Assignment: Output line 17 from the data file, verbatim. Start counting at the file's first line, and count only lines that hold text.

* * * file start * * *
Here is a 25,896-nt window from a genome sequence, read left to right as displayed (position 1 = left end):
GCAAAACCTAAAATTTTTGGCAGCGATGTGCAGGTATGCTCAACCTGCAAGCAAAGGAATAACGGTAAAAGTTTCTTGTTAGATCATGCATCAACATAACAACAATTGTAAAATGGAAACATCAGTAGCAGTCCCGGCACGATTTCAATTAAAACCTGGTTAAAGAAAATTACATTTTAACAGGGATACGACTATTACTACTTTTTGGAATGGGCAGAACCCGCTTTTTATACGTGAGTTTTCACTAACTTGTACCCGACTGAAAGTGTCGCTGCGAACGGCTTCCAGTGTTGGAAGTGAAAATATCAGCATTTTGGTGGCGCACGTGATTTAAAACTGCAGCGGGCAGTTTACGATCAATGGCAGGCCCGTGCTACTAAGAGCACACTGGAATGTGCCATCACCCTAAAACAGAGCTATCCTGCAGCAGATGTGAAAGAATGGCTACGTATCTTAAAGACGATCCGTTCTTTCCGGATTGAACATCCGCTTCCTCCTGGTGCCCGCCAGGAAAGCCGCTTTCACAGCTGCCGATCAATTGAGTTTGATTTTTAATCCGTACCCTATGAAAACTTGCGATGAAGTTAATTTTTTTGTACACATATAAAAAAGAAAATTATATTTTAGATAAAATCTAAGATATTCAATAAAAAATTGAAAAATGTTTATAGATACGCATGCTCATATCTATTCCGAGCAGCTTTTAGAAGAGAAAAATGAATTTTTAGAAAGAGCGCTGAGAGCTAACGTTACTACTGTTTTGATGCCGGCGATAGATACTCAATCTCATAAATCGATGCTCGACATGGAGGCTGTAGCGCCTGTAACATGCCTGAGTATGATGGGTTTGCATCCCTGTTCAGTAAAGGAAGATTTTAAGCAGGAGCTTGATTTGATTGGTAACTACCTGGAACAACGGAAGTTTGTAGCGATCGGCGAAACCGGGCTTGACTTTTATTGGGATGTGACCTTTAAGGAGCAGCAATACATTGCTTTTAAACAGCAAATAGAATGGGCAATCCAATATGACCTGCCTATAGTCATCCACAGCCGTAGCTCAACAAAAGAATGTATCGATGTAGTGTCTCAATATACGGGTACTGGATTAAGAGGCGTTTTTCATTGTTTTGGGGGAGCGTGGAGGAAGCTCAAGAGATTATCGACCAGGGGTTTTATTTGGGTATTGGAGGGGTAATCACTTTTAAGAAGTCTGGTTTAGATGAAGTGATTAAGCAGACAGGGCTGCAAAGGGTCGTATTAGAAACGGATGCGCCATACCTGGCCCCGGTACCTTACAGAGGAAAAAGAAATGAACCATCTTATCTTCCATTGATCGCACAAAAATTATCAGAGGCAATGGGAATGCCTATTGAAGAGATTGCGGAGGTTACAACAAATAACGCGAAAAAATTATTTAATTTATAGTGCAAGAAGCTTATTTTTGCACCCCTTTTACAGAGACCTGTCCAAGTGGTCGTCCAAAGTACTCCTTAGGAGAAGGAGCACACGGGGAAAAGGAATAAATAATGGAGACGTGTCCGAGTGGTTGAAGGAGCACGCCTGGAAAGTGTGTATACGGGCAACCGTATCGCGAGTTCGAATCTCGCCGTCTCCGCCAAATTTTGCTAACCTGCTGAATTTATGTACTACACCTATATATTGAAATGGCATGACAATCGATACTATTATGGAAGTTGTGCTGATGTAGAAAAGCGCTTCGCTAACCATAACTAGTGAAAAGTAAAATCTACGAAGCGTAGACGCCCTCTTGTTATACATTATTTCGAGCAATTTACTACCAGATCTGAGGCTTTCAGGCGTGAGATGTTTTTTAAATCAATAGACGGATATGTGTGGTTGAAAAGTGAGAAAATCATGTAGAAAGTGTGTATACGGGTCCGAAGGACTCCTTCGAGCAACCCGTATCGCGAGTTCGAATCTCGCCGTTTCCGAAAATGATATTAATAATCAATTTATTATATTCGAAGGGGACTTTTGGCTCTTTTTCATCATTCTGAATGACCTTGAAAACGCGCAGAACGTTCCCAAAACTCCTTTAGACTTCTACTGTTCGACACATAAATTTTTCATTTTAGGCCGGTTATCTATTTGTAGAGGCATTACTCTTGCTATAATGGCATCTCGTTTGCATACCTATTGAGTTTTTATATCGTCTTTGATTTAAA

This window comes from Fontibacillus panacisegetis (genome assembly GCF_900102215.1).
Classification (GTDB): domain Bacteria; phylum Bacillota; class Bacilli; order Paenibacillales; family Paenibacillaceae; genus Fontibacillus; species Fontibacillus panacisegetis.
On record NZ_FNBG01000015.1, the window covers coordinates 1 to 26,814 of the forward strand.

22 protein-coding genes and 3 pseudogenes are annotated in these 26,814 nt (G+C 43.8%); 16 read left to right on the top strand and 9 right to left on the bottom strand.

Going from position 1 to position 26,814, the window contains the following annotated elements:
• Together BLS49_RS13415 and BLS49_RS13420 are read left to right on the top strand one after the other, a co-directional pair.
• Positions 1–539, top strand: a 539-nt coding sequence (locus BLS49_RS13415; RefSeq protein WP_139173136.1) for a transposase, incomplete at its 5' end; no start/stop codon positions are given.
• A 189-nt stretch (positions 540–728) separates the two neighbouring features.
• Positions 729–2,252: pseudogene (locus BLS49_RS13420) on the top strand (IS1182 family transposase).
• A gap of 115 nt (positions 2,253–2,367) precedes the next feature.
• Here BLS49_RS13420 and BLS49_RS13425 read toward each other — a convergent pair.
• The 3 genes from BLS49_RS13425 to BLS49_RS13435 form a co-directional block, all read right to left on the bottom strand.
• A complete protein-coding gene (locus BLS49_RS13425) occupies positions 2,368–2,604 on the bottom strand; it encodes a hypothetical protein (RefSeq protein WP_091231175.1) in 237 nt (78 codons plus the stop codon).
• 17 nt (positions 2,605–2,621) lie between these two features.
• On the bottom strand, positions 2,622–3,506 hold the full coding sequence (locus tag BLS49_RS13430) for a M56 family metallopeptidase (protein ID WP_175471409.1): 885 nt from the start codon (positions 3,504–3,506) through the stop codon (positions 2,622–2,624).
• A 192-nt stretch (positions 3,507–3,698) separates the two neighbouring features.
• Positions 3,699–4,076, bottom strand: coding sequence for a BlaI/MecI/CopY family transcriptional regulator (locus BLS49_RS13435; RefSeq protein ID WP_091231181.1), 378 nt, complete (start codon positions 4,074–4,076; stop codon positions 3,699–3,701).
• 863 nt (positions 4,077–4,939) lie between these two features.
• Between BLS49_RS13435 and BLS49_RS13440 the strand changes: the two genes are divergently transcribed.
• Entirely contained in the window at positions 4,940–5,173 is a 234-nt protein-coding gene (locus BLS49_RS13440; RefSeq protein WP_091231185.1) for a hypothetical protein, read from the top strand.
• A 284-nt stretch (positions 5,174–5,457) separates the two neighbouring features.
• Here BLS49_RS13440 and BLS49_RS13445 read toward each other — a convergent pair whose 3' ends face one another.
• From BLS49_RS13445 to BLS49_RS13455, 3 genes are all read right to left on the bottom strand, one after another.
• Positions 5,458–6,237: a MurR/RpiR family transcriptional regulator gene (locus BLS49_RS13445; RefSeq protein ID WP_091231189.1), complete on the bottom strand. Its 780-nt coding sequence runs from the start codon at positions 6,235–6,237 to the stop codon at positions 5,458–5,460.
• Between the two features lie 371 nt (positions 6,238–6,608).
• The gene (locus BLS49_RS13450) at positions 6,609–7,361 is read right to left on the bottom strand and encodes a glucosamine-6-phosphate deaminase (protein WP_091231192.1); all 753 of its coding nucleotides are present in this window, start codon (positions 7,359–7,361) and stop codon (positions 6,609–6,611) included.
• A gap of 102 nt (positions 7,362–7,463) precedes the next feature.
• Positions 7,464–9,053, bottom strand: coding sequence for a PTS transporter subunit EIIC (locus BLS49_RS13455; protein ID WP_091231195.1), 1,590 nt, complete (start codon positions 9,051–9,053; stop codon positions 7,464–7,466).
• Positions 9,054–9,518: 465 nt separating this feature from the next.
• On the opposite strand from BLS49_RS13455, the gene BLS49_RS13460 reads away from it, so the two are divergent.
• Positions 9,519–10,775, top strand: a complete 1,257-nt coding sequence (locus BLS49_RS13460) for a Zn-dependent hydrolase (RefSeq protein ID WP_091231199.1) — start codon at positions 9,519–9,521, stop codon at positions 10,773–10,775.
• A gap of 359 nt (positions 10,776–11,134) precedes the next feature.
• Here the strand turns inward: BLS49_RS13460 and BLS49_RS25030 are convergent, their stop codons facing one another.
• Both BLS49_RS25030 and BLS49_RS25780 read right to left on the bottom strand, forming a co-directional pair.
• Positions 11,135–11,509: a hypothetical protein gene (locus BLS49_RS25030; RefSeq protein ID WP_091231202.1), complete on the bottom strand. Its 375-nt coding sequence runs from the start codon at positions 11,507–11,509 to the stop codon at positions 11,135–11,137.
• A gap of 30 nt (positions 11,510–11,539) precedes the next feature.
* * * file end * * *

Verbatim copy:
• On the bottom strand, positions 2,622–3,506 hold the full coding sequence (locus tag BLS49_RS13430) for a M56 family metallopeptidase (protein ID WP_175471409.1): 885 nt from the start codon (positions 3,504–3,506) through the stop codon (positions 2,622–2,624).